Posted By on Thu, Sep 21, 2017 at 8:53 AM

Cyclists are singing the praises of a new striping scheme on Weber Street — some Indy employees are among those already enjoying the protected lanes — but some motorists are bamboozled and pretty upset.

We're getting phone calls here at the Indy from people who call it wacky and the dumbest thing they've ever seen.

Weber, formerly a four-lane street, has been striped to be only two lanes. The other two lanes are now occupied with parking, roughly eight feet from the curb, with bike lanes bordering the curb line. City officials say this design is to protect cyclists and promote the use of bicycles.

Courtesy a Bike Colorado Springs representative, the following graphics show the intent of the new striping plan:
COURTESY BIKE COLORADO SPRINGS
  • Courtesy Bike Colorado Springs

COURTESY BIKE COLORADO SPRINGS
  • Courtesy Bike Colorado Springs

But despite those best of intentions, some early feedback has been bumpy, to say the least. Consider this post from Facebook Thursday morning:
Anyone see the new street layout on the recently resurfaced Weber Street in downtown Colorado Springs? This is the stupidest thing I think I've ever seen!!
The bike lane is now closest to the curb, then the parallel parking spaces - which are about 8' from the curb (where the right lane used to be), then the single drive lane. If there is only one car parked it looks as if it's in the middle of the right lane - only there is no right lane!
How long until someone who's not paying attention (or drunk) runs into a car in the "right lane" that they don't realize is actually parked there? Or until a cyclist t-bones a car turning into a driveway because they didn't see it from the bike lane?
And this:
I also commented on this road, yesterday. I thought I was behind two cars waiting on a light for a few seconds, but turned out they were parked. Crazy indeed.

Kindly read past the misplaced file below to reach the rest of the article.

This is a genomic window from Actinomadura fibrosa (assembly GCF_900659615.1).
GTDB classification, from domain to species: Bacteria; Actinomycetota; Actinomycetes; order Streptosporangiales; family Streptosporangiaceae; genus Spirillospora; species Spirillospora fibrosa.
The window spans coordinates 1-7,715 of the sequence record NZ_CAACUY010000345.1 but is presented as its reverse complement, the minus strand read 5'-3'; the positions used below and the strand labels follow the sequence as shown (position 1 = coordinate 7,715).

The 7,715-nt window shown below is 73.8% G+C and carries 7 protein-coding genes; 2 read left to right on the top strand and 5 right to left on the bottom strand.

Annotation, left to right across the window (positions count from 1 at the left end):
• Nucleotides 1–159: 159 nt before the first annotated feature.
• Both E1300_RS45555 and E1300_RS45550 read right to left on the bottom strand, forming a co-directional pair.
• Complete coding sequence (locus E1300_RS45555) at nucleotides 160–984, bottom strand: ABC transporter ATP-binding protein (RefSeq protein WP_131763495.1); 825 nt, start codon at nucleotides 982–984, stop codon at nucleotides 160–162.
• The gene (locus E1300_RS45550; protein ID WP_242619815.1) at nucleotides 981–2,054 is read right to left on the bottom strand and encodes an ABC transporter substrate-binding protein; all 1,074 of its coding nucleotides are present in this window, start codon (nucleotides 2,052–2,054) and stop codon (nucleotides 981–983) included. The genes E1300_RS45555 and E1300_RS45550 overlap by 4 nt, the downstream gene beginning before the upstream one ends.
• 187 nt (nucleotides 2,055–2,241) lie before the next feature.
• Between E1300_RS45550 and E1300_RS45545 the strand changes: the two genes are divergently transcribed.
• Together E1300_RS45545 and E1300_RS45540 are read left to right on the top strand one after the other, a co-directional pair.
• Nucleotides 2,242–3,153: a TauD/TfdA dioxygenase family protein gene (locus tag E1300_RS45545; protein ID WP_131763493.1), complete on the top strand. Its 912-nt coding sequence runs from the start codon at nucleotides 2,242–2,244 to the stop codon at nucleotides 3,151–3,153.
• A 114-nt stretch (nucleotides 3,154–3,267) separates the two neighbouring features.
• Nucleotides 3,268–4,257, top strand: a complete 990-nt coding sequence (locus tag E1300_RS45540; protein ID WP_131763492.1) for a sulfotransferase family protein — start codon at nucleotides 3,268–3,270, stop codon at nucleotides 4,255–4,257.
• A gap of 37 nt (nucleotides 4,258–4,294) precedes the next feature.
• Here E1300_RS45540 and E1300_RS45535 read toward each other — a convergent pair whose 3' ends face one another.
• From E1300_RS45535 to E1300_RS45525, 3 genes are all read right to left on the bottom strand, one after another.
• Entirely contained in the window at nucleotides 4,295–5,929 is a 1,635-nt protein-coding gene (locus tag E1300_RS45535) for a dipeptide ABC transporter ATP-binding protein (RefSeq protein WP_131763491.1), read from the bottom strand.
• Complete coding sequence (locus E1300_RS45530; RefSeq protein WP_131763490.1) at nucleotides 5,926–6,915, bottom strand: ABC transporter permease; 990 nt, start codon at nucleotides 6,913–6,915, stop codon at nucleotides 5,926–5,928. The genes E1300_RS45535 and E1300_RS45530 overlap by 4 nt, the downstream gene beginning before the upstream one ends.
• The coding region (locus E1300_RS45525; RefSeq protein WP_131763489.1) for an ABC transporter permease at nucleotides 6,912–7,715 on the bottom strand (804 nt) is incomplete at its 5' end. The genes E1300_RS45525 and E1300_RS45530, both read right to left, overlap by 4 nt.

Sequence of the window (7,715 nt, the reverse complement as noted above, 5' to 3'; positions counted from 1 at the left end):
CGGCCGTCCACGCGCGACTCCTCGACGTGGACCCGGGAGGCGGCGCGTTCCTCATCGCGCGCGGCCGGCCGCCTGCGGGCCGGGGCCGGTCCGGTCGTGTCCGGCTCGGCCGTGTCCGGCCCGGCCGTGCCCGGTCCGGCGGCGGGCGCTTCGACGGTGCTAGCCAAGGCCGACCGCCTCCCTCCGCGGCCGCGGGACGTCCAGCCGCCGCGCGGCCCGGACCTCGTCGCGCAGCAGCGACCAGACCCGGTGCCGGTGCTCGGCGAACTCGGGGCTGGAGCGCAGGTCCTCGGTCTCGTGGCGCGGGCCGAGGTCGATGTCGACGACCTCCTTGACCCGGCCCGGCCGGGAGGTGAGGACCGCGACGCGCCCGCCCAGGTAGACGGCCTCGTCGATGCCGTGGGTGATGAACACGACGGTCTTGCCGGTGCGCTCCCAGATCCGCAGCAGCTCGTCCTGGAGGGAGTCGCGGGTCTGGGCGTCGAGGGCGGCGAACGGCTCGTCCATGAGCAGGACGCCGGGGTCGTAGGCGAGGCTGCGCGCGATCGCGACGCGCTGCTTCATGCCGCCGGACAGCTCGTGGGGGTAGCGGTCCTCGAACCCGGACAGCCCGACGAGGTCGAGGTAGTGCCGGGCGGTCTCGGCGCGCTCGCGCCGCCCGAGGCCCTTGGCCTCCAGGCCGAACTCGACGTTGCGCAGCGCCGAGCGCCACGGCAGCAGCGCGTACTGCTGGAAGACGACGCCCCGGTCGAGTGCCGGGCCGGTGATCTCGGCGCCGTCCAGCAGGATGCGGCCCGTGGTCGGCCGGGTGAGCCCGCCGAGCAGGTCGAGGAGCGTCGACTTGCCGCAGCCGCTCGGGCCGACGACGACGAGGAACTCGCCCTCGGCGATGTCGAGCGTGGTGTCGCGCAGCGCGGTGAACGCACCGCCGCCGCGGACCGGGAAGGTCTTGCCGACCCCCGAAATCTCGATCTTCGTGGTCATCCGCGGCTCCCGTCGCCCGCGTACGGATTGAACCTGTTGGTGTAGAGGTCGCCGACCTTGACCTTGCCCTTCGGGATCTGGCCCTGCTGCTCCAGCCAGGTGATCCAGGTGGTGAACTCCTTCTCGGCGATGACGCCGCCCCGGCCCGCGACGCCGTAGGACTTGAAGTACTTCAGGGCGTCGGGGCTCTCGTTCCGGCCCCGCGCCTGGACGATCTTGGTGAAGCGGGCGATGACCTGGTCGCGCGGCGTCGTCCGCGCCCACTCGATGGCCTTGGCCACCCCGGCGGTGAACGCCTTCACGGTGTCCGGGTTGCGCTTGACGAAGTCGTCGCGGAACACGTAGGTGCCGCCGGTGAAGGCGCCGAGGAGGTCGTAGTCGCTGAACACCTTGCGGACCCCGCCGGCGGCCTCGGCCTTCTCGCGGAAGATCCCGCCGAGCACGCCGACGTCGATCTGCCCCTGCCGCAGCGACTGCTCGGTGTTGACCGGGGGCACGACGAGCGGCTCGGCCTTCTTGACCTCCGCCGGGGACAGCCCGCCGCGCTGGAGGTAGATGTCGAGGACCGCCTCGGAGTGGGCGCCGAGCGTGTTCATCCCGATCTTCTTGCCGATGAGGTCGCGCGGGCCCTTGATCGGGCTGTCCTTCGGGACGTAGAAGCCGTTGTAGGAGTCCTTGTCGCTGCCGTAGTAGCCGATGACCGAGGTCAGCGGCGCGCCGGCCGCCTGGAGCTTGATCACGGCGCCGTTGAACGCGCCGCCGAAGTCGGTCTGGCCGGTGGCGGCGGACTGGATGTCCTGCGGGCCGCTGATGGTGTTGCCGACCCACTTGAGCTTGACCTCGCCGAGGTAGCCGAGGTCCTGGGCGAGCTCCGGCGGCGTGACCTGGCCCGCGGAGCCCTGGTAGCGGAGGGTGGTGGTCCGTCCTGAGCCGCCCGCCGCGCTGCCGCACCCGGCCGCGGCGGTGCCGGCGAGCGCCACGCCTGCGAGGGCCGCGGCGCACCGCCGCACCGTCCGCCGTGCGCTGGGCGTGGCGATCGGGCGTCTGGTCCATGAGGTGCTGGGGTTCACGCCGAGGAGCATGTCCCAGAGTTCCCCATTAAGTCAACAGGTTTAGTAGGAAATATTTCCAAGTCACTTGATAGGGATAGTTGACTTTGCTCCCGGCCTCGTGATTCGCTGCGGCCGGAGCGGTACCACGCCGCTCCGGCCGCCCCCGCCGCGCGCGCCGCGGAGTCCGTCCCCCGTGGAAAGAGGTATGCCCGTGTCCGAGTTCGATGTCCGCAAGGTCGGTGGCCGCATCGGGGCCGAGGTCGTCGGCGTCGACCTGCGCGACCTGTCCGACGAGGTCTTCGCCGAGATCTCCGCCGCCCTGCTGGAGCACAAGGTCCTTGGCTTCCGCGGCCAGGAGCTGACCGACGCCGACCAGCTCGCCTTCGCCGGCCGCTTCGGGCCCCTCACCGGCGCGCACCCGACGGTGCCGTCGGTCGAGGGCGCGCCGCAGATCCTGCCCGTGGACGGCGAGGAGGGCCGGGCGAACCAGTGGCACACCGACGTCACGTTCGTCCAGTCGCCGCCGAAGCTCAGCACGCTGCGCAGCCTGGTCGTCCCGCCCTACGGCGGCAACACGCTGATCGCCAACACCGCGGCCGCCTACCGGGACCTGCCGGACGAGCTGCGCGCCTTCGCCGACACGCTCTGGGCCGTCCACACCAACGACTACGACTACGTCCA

Another said, "Someone's going to get hit."

Well, no sooner did I read those posts than I saw evidence of just such a mishap:

This car was trying to turn into a private parking lot and nearly struck a cyclist, exactly what naysayers about Weber Street's new striping plan predicted. The cyclist appeared to be knocked to the ground just prior to this photo being shot. - PAM ZUBECK
  • Pam Zubeck
  • This car was trying to turn into a private parking lot and nearly struck a cyclist, exactly what naysayers about Weber Street's new striping plan predicted. The cyclist appeared to be knocked to the ground just prior to this photo being shot.

Hunter Greeno was the cyclist involved in the accident this morning, and he tells the Indy he's not a fan of the new striping on Weber. A regular bicycle commuter, Greeno suffered a cut on his arm and a bruise on his leg from the "near miss," as he calls it, that put him down. He was able to make it to work on time despite the collision, he reports, though he had to walk the rest of the way.